The 2003 Functional Literacy, Education and Mass Media Survey (FLEMMS) revealed that one out of ten Filipinos, 10 to 64 years old are completely illiterate. Meaning 5.2 million Filipinos cannot read and write simple words or sentences in any language and around 9.6 million who could read or write but could not comprehend a full paragraph consisting of a few sentences as well as lack of certain numeracy skills and basic communication skills.
In the 2003 Family Income and Expenditure Survey (FEIS) further reports that about 44.5% of household heads have had at most elementary education; another 33.9% reached secondary level; and 21.6% have gone to college with less that half earning a college degree.
Poor and disadvantaged areas mostly rural and remote communities reflect high incidence of education disadvantage – particularly indigenous people’s communities in remote upland areas.
Anchored from the principle of the Right to Education for All, This project aims to address the basic learning needs of youths and adults who missed the opportunity to finish their formal education in their school age years. It also a continuing learning opportunity for adults who want to develop further their literacy skills.
This is done through regular learning sessions in communities and learning centers. Participatory and creative processes are central in the facilitation of learning sessions.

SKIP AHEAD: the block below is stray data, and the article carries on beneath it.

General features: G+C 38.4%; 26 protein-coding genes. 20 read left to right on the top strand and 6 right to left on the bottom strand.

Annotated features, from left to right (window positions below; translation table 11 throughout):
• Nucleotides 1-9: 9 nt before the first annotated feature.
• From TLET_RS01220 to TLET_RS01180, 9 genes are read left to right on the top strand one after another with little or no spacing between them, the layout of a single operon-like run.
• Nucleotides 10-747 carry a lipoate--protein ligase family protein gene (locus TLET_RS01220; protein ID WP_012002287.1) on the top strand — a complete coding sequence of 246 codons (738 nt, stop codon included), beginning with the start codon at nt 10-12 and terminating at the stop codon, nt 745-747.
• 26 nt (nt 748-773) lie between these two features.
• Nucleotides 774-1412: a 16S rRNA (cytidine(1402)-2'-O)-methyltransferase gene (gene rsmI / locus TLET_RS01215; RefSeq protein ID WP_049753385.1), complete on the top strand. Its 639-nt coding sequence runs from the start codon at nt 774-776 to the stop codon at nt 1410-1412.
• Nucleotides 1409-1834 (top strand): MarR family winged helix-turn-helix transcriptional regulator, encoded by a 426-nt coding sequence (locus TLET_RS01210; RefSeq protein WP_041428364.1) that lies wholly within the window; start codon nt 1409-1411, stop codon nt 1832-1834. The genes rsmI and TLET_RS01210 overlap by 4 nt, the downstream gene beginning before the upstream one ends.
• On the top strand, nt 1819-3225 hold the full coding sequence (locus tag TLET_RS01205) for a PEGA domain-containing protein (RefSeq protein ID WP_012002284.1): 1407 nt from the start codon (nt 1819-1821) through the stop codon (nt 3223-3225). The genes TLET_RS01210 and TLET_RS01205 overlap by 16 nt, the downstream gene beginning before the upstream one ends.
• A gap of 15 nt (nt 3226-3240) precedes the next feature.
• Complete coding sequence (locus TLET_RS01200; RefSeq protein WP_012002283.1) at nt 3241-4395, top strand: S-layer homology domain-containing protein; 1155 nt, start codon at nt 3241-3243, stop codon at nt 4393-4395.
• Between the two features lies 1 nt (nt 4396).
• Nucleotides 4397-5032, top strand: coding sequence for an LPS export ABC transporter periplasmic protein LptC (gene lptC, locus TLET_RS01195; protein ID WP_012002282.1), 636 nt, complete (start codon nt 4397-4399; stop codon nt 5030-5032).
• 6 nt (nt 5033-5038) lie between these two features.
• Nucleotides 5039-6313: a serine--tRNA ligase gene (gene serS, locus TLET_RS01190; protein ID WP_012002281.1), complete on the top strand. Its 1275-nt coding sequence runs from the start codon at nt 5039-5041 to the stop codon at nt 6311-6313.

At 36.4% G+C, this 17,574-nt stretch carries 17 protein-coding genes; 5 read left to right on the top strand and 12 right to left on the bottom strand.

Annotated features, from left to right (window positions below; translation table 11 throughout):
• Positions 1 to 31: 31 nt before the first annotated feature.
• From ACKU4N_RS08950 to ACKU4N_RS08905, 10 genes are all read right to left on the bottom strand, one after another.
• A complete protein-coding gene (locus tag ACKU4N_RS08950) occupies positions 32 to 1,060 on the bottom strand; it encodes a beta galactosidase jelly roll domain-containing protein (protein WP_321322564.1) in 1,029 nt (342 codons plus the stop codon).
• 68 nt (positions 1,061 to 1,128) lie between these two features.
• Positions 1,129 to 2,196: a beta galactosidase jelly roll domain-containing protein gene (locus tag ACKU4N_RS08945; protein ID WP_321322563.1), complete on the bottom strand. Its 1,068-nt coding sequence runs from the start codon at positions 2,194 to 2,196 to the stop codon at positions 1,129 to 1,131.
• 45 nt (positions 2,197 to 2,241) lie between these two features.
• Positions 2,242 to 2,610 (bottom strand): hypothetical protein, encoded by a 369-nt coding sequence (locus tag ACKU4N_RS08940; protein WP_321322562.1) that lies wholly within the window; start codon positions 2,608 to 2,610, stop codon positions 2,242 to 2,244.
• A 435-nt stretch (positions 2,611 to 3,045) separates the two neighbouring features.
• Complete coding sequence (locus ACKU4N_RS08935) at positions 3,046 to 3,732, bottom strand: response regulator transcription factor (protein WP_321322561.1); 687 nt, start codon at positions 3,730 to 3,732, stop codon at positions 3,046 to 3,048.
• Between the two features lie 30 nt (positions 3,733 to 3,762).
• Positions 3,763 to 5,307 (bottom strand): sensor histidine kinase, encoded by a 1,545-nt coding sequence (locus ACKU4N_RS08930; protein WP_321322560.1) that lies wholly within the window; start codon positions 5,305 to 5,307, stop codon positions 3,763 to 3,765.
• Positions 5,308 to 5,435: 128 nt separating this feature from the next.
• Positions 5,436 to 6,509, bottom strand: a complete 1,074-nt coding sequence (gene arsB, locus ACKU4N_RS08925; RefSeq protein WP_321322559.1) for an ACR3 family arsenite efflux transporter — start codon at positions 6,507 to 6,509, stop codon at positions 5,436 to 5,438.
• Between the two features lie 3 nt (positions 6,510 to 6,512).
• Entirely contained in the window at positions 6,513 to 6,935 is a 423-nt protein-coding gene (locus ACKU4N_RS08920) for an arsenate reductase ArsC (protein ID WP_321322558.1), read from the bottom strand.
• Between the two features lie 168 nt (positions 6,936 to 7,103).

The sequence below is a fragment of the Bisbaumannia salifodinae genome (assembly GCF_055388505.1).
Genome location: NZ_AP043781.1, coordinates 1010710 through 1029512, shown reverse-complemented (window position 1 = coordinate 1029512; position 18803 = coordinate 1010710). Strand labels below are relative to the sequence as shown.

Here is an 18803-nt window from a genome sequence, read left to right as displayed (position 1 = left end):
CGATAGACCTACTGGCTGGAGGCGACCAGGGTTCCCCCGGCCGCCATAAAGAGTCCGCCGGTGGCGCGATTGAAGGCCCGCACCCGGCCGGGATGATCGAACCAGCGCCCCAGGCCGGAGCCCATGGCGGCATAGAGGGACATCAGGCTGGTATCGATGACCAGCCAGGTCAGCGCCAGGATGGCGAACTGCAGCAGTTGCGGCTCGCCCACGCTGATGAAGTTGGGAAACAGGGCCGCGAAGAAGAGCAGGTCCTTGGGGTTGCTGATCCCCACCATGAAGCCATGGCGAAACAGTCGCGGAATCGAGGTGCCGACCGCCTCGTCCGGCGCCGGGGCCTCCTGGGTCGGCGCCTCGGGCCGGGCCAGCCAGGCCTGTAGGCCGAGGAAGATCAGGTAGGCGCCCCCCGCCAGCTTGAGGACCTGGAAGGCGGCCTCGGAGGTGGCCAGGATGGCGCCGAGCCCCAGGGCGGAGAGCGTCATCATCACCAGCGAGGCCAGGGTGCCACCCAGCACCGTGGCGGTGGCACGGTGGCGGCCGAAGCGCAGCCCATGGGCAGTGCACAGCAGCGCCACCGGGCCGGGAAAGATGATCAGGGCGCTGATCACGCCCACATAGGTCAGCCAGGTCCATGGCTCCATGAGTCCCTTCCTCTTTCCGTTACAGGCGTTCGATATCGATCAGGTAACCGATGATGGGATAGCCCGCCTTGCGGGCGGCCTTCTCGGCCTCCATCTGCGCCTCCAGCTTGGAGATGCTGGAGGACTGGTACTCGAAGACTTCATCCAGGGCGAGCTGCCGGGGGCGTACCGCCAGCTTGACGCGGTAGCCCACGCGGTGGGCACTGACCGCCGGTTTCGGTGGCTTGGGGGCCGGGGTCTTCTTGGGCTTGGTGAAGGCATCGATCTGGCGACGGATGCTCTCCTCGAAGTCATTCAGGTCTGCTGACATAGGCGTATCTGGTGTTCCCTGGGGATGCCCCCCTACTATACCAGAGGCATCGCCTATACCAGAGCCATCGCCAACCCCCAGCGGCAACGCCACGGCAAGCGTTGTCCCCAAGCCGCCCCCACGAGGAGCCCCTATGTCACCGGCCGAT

Learning activities are typically integrated with a specific learning theme relevant to the learner's situation. The program uses in-house, modular and computer-based learning approaches using a variety of methodologies under the frame of "action-reflection experience".
This program is closely linked with the DepEd's Alternative Learning System (ALS) program.
What is the ALS?
The Alternative Learning System Program of the Department of Education thru its Bureau of Alternative Learning System (BALS) is an alternative mode of delivery of basic education for those who cannot access formal education in schools. It is also a second chance education for those who missed their formal schooling during their school age years.The ALS curriculum follows five learning strands: Communication Skills;Problem Solving and Critical Thinking; Sustainable Use of Resources and Productivity; Development of Self and a Sense of Community; and Expanding One’s World Vision.